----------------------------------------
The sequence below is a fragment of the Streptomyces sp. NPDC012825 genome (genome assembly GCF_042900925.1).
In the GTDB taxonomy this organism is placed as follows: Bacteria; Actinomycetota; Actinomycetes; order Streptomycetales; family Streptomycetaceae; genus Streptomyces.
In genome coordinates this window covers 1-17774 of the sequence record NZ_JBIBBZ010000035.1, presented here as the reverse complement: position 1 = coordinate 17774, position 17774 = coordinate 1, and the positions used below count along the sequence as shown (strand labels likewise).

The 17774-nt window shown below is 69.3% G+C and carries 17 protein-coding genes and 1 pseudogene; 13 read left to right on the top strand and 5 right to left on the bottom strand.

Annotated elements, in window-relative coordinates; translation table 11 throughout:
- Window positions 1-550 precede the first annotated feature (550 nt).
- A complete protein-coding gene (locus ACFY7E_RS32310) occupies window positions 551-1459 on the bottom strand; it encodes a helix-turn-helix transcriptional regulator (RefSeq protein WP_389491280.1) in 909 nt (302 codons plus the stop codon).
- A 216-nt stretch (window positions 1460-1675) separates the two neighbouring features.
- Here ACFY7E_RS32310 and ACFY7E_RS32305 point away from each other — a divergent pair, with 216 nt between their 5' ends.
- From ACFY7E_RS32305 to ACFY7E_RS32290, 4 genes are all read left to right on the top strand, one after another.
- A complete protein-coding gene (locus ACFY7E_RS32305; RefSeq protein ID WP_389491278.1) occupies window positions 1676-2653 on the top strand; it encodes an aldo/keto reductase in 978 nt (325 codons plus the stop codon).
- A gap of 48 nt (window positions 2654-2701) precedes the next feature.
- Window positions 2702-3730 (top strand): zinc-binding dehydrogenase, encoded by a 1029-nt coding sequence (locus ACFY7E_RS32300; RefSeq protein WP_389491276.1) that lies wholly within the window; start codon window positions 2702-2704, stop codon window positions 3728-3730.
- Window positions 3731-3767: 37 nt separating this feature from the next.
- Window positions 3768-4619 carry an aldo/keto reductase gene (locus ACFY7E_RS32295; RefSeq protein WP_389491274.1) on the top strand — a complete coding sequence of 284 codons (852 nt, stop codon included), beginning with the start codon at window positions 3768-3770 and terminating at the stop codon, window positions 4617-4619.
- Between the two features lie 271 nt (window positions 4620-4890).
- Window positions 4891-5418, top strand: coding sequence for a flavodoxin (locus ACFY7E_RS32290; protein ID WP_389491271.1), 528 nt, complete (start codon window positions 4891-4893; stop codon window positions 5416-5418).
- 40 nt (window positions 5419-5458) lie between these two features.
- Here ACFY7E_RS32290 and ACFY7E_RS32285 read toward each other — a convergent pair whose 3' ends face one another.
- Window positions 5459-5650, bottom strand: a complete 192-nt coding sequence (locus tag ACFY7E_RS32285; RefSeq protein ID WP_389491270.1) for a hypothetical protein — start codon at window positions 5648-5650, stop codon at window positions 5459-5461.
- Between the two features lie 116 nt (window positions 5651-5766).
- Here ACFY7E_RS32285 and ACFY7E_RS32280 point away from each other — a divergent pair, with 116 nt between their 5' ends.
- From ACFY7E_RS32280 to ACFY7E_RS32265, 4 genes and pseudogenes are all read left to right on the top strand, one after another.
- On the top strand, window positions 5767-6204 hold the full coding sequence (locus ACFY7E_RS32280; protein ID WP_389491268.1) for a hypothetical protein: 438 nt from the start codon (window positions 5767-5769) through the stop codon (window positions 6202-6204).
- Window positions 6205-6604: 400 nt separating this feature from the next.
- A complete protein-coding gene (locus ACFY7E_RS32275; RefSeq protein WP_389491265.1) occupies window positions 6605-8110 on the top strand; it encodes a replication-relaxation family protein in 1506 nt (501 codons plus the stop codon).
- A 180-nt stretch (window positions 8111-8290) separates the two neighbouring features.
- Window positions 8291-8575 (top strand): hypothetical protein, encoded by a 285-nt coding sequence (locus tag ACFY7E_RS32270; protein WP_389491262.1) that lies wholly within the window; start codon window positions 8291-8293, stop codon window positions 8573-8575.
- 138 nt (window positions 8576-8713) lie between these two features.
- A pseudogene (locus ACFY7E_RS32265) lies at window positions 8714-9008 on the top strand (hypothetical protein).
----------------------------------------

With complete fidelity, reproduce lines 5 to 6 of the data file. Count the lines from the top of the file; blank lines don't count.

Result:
Annotated elements, in window-relative coordinates; translation table 11 throughout:
- Window positions 1-550 precede the first annotated feature (550 nt).